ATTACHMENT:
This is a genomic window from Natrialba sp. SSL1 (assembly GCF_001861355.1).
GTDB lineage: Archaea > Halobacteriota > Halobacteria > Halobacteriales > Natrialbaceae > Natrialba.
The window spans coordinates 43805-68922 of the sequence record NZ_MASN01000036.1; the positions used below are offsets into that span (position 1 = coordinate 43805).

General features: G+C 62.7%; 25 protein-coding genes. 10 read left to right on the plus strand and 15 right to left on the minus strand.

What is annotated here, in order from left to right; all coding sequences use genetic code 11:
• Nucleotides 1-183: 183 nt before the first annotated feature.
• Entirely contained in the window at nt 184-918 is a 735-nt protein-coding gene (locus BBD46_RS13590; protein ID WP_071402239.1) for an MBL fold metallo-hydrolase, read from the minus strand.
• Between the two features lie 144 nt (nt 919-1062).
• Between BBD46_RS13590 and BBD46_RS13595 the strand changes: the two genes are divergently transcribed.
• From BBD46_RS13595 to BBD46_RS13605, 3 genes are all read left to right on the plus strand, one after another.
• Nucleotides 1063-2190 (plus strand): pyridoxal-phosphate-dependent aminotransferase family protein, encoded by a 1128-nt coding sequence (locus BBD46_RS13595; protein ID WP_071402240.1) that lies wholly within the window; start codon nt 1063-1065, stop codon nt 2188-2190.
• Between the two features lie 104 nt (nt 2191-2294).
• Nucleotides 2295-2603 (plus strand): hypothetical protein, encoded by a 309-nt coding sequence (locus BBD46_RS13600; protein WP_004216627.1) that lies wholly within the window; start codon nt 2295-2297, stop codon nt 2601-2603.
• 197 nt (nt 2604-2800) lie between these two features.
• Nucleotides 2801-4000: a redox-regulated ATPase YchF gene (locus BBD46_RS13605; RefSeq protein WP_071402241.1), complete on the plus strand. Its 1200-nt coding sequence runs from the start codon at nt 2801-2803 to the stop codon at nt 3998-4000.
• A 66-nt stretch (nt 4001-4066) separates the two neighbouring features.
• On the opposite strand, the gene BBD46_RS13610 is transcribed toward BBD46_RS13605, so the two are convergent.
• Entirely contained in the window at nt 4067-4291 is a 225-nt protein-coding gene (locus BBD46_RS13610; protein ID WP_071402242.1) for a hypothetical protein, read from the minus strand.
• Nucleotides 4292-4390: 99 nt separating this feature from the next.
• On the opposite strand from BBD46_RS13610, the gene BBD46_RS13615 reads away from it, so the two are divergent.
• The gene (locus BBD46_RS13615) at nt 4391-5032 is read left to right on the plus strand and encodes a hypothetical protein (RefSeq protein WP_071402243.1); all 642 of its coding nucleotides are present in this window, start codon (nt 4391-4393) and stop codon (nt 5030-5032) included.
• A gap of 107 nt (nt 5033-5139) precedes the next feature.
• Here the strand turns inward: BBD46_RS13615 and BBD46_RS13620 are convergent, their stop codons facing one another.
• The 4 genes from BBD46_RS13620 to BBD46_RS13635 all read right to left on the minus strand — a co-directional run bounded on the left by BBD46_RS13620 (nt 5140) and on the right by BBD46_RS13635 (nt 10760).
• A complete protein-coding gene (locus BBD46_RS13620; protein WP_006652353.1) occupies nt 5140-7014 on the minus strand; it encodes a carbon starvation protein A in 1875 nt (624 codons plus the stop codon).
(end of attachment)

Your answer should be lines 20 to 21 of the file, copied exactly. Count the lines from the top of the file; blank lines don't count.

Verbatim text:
• On the opposite strand from BBD46_RS13610, the gene BBD46_RS13615 reads away from it, so the two are divergent.
• The gene (locus BBD46_RS13615) at nt 4391-5032 is read left to right on the plus strand and encodes a hypothetical protein (RefSeq protein WP_071402243.1); all 642 of its coding nucleotides are present in this window, start codon (nt 4391-4393) and stop codon (nt 5030-5032) included.